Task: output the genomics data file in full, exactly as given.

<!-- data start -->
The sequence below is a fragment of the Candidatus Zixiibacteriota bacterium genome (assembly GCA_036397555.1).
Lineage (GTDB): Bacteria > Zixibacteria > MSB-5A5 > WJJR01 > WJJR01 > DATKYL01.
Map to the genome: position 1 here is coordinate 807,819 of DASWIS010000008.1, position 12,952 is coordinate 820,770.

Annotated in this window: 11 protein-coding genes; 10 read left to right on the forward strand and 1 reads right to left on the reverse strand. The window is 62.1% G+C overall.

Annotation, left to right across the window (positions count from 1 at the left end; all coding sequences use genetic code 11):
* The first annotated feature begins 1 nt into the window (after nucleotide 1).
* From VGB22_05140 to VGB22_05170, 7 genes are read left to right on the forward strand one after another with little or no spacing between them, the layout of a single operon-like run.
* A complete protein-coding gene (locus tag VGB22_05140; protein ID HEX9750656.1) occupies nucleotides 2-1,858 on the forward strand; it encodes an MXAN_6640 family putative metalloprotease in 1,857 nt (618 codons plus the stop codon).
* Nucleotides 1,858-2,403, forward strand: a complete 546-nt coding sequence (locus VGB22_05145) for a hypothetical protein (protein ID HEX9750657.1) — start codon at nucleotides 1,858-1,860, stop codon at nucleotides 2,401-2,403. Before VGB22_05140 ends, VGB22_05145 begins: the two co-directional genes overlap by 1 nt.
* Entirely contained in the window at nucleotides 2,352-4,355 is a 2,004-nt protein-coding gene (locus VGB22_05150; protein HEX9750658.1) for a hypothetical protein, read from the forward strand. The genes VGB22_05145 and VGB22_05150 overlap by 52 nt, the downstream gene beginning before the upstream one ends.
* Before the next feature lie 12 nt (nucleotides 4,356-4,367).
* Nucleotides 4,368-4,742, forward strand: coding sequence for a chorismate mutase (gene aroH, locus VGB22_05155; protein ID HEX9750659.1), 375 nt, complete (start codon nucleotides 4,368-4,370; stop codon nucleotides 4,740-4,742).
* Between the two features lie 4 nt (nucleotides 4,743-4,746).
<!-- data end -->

The sequence below is a fragment of the Candidatus Zixiibacteriota bacterium genome (assembly GCA_036397555.1).
Lineage (GTDB): Bacteria > Zixibacteria > MSB-5A5 > WJJR01 > WJJR01 > DATKYL01.
Map to the genome: position 1 here is coordinate 807,819 of DASWIS010000008.1, position 12,952 is coordinate 820,770.

Annotated in this window: 11 protein-coding genes; 10 read left to right on the forward strand and 1 reads right to left on the reverse strand. The window is 62.1% G+C overall.

Annotation, left to right across the window (positions count from 1 at the left end; all coding sequences use genetic code 11):
* The first annotated feature begins 1 nt into the window (after nucleotide 1).
* From VGB22_05140 to VGB22_05170, 7 genes are read left to right on the forward strand one after another with little or no spacing between them, the layout of a single operon-like run.
* A complete protein-coding gene (locus tag VGB22_05140; protein ID HEX9750656.1) occupies nucleotides 2-1,858 on the forward strand; it encodes an MXAN_6640 family putative metalloprotease in 1,857 nt (618 codons plus the stop codon).
* Nucleotides 1,858-2,403, forward strand: a complete 546-nt coding sequence (locus VGB22_05145) for a hypothetical protein (protein ID HEX9750657.1) — start codon at nucleotides 1,858-1,860, stop codon at nucleotides 2,401-2,403. Before VGB22_05140 ends, VGB22_05145 begins: the two co-directional genes overlap by 1 nt.
* Entirely contained in the window at nucleotides 2,352-4,355 is a 2,004-nt protein-coding gene (locus VGB22_05150; protein HEX9750658.1) for a hypothetical protein, read from the forward strand. The genes VGB22_05145 and VGB22_05150 overlap by 52 nt, the downstream gene beginning before the upstream one ends.
* Before the next feature lie 12 nt (nucleotides 4,356-4,367).
* Nucleotides 4,368-4,742, forward strand: coding sequence for a chorismate mutase (gene aroH, locus VGB22_05155; protein ID HEX9750659.1), 375 nt, complete (start codon nucleotides 4,368-4,370; stop codon nucleotides 4,740-4,742).
* Between the two features lie 4 nt (nucleotides 4,743-4,746).